Water precautions for prevention of infection in children with ventilation tubes (grommets)

Review question

Is there is any evidence to show that keeping ears dry after ventilation tube (grommet) insertion helps to prevent problems such as infections?

Background

Ventilation tubes are used to treat hearing loss due to glue ear, or to treat recurrent ear infections. Most surgeons agree that children's ears should be kept dry for a few weeks after the operation, but not all agree on whether ears need to be kept dry thereafter. Some surgeons will allow children to swim and bathe without ear protection, whereas others will recommend ears be kept dry while tubes are in place.

Study characteristics

We included two studies, recruiting a total of 413 patients. One study looked at 201 children between six months and six years who had ventilation tubes inserted to treat glue ear or recurrent infections. Children were divided into two groups: one group was allowed to swim and bathe freely, the other group was instructed to wear ear plugs while swimming or bathing. Another study looked at 212 children between three months and 12 years who had ventilation tubes inserted (we do not know precisely what for). These children were divided into two groups: one group was allowed to swim and bathe freely, the other group was instructed not to swim and told to avoid putting their head under water when bathing.

Children in both studies were followed for about one year to see how many ear infections they had and if there were any other problems. We do not have any reason to be concerned about who funded these studies.

Key results

The main result we looked for was the effect that keeping ears dry had on ear infections, specifically ear discharge. One study showed that there was a small reduction in the likelihood of getting an ear infection in children who protected their ears from water with ear plugs when swimming or bathing. The effect of wearing ear plugs was to reduce the number of infections a child would have every year (on average) from 1.2 to 0.84. We think the results from this study are quite reliable.

Another study showed that there was no difference in the likelihood of children getting ear infections whether they were told to avoid swimming and putting their head under water, or whether they took no precautions at all. We are uncertain whether the results from this study are reliable.

Neither study showed any other important differences between the children who got their ears wet and those who kept them dry. There was no effect on how long the tubes stayed in place or on hearing (although these results were only measured in one study). No harm to any participant was reported in either study.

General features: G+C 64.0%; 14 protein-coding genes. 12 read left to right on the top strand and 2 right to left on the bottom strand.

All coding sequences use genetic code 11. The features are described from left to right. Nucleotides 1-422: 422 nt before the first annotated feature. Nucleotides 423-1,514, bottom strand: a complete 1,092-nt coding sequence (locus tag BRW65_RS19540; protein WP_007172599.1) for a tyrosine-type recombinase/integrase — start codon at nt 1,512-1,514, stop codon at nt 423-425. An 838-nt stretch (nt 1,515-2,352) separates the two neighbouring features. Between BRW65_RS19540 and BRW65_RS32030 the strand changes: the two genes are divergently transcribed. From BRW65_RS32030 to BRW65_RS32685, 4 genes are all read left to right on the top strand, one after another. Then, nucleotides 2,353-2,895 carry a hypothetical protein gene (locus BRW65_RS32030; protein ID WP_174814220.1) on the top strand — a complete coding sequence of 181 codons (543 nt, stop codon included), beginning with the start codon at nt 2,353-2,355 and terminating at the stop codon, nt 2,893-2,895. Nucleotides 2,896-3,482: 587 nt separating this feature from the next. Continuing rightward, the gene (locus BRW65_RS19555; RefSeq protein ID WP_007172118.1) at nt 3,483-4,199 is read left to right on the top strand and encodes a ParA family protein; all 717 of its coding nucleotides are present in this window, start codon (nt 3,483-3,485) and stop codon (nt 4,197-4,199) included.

The evidence is current to September 2015.

Quality of the evidence

We graded the quality of evidence for the use of ear plugs as low, which means that "further research is very likely to have an important impact on our confidence in the estimate of effect and is likely to change the estimate".

We have graded the quality of evidence relating to water avoidance as very low ("we are very uncertain about the estimate").

Conclusion

The difference that wearing ear plugs makes appears to be very small and a child would have to wear them on average for almost three years to prevent one infection resulting in ear discharge.

It may be that telling children to avoid swimming and putting their head under water makes no difference to whether or not they get ear infections, but this is very uncertain. Current expert guidelines for clinicians therefore recommend against routinely using water precautions because the limited clinical benefit is outweighed by the associated cost, inconvenience and anxiety.

Future high-quality studies could be undertaken but may not be thought necessary. It is uncertain whether further trials in this area would change the findings of this review or have an impact on practice. Any future high-quality research should focus on determining whether particular groups of children benefit more from water precautions than others, as well as on developing clinical guidelines and their implementation.

Authors' conclusions: 

The baseline rate of ventilation tube otorrhoea and the morbidity associated with it is usually low and therefore careful prior consideration must be given to the efficacy, costs and burdens of any intervention aimed at reducing this rate.

While there is some evidence to suggest that wearing ear plugs reduces the rate of otorrhoea in children with ventilation tubes, clinicians and parents should understand that the absolute reduction in the number of episodes of otorrhoea appears to be very small and is unlikely to be clinically significant. Based on the data available, an average child would have to wear ear plugs for 2.8 years to prevent one episode of otorrhoea.